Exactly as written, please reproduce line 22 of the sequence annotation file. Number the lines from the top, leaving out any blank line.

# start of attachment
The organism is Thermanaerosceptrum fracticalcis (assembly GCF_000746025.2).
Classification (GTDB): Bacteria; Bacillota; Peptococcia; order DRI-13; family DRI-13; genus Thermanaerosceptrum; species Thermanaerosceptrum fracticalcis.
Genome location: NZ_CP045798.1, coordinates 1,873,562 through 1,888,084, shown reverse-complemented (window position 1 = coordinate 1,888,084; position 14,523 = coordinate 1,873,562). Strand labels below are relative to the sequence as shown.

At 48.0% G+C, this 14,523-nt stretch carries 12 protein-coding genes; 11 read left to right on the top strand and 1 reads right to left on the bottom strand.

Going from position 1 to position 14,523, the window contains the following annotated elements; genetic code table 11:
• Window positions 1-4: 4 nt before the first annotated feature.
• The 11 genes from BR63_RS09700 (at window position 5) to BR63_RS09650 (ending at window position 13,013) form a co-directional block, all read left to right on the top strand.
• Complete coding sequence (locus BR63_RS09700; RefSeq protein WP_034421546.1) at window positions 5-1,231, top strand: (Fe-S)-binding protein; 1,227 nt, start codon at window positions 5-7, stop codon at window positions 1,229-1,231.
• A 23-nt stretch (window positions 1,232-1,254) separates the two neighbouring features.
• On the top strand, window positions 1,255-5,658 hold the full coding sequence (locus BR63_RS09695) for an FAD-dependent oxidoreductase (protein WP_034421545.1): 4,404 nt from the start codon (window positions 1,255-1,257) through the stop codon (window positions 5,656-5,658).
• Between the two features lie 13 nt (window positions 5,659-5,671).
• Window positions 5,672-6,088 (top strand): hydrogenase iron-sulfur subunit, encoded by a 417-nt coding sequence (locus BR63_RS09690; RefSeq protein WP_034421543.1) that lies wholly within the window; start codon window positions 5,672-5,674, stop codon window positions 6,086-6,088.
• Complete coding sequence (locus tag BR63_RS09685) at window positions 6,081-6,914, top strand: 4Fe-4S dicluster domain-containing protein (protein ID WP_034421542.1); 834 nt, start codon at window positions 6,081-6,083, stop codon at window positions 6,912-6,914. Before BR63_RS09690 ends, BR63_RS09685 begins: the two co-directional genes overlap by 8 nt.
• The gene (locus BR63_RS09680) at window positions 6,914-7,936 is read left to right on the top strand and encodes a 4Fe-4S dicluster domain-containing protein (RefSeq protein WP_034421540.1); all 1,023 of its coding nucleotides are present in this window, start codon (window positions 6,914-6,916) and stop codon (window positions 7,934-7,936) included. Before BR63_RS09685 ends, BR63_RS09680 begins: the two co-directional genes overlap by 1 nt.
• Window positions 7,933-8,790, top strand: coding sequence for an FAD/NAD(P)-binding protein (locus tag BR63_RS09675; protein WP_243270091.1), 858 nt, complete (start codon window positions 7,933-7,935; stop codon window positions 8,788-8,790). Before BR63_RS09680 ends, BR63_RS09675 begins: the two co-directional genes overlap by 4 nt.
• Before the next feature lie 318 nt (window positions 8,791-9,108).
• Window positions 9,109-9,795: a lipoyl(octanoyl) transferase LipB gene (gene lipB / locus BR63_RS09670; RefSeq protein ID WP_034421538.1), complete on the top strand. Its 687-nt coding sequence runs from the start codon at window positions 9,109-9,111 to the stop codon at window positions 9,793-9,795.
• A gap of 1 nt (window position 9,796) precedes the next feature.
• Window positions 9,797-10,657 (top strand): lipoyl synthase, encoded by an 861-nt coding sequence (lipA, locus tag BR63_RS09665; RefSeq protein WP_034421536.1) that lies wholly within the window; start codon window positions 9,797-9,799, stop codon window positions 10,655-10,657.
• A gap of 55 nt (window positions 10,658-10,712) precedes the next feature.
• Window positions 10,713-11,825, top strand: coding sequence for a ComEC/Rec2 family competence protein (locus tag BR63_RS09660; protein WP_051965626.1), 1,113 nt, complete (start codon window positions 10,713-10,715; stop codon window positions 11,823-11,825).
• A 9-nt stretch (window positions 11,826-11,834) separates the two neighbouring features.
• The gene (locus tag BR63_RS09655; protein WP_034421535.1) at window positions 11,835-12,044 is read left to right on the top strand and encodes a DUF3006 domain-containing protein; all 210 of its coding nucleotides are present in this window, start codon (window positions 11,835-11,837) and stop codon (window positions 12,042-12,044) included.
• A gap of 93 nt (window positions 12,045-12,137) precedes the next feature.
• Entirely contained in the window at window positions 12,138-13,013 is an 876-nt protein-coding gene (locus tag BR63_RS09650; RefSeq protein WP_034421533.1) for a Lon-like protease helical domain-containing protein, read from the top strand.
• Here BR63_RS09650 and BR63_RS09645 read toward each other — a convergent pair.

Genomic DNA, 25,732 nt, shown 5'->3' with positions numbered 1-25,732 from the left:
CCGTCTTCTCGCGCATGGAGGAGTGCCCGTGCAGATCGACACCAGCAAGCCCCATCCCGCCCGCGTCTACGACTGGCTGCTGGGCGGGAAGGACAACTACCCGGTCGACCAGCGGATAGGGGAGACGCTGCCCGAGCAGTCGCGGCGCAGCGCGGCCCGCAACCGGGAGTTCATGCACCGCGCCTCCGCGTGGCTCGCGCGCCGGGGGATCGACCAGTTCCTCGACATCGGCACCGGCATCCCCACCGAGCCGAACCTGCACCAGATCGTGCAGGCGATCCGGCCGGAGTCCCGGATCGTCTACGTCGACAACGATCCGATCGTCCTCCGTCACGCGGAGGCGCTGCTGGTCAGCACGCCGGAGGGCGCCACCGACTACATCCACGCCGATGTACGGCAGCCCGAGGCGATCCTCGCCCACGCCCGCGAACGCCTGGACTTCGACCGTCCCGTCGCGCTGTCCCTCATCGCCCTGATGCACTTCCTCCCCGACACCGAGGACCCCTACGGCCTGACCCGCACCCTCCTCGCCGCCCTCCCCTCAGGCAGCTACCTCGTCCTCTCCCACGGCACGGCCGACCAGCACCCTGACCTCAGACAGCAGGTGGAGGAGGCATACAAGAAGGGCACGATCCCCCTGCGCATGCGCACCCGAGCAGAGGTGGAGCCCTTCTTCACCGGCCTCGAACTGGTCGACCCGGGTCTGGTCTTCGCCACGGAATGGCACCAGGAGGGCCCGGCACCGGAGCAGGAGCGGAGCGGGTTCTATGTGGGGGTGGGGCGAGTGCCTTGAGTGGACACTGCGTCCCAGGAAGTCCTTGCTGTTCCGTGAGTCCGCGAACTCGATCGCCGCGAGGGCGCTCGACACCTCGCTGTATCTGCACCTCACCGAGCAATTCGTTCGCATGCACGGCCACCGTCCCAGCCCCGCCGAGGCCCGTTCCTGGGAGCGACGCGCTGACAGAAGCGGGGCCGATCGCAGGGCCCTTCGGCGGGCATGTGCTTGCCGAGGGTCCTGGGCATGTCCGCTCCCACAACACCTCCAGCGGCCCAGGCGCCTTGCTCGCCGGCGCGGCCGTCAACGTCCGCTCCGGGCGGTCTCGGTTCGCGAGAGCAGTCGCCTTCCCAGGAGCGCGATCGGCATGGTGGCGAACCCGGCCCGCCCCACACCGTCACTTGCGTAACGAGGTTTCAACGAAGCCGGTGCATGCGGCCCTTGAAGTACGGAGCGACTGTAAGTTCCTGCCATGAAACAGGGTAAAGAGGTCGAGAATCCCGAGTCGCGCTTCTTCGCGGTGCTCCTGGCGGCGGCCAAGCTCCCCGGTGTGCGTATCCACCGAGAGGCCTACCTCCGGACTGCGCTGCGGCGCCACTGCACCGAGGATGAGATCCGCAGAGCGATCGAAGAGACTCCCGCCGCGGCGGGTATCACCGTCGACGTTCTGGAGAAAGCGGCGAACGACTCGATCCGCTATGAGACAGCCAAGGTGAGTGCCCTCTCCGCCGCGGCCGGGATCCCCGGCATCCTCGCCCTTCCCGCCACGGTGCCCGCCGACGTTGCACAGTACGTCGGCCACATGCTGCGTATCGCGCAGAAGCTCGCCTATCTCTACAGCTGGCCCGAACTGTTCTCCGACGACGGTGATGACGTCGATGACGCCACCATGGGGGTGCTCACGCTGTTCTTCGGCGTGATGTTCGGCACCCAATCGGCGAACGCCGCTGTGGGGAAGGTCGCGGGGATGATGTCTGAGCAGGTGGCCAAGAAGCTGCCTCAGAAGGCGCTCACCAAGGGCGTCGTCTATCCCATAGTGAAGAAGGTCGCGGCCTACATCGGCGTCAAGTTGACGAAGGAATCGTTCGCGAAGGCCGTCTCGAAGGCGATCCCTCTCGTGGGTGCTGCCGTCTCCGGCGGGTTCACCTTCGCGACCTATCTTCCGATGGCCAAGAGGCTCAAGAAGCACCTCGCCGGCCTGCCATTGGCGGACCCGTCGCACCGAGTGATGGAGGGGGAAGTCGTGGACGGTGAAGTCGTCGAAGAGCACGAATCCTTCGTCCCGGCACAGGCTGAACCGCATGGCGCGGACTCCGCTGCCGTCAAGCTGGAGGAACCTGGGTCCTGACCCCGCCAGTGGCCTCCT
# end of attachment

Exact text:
• A 9-nt stretch (window positions 11,826-11,834) separates the two neighbouring features.